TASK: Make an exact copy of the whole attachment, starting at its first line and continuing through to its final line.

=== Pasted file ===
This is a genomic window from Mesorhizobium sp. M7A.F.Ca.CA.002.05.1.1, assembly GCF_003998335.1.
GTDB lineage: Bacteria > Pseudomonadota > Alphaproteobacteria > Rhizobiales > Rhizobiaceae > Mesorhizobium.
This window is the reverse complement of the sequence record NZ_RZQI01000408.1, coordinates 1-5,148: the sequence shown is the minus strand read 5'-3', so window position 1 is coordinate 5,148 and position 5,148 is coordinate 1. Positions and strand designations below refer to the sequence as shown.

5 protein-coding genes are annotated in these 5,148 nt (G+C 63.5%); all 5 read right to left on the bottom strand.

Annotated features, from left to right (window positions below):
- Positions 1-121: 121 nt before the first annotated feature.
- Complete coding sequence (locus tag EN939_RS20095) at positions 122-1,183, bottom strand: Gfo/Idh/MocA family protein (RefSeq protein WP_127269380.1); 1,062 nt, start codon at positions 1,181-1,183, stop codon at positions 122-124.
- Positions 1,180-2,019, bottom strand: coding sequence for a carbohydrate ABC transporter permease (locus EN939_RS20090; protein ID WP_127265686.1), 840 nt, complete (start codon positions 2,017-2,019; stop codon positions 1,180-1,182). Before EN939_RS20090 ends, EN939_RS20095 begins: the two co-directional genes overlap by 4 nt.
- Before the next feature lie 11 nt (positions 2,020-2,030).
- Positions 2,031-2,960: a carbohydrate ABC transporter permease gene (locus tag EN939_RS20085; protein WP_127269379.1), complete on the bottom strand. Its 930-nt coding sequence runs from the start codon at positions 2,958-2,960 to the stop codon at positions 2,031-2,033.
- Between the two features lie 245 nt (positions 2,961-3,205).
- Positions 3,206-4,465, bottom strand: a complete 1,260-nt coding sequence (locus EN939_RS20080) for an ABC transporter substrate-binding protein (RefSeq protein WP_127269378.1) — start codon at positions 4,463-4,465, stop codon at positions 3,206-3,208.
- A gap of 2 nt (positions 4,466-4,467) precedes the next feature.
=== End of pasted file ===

This is a genomic window from Mesorhizobium sp. M7A.F.Ca.CA.002.05.1.1, assembly GCF_003998335.1.
GTDB lineage: Bacteria > Pseudomonadota > Alphaproteobacteria > Rhizobiales > Rhizobiaceae > Mesorhizobium.
This window is the reverse complement of the sequence record NZ_RZQI01000408.1, coordinates 1-5,148: the sequence shown is the minus strand read 5'-3', so window position 1 is coordinate 5,148 and position 5,148 is coordinate 1. Positions and strand designations below refer to the sequence as shown.

5 protein-coding genes are annotated in these 5,148 nt (G+C 63.5%); all 5 read right to left on the bottom strand.

Annotated features, from left to right (window positions below):
- Positions 1-121: 121 nt before the first annotated feature.
- Complete coding sequence (locus tag EN939_RS20095) at positions 122-1,183, bottom strand: Gfo/Idh/MocA family protein (RefSeq protein WP_127269380.1); 1,062 nt, start codon at positions 1,181-1,183, stop codon at positions 122-124.
- Positions 1,180-2,019, bottom strand: coding sequence for a carbohydrate ABC transporter permease (locus EN939_RS20090; protein ID WP_127265686.1), 840 nt, complete (start codon positions 2,017-2,019; stop codon positions 1,180-1,182). Before EN939_RS20090 ends, EN939_RS20095 begins: the two co-directional genes overlap by 4 nt.
- Before the next feature lie 11 nt (positions 2,020-2,030).
- Positions 2,031-2,960: a carbohydrate ABC transporter permease gene (locus tag EN939_RS20085; protein WP_127269379.1), complete on the bottom strand. Its 930-nt coding sequence runs from the start codon at positions 2,958-2,960 to the stop codon at positions 2,031-2,033.
- Between the two features lie 245 nt (positions 2,961-3,205).
- Positions 3,206-4,465, bottom strand: a complete 1,260-nt coding sequence (locus EN939_RS20080) for an ABC transporter substrate-binding protein (RefSeq protein WP_127269378.1) — start codon at positions 4,463-4,465, stop codon at positions 3,206-3,208.
- A gap of 2 nt (positions 4,466-4,467) precedes the next feature.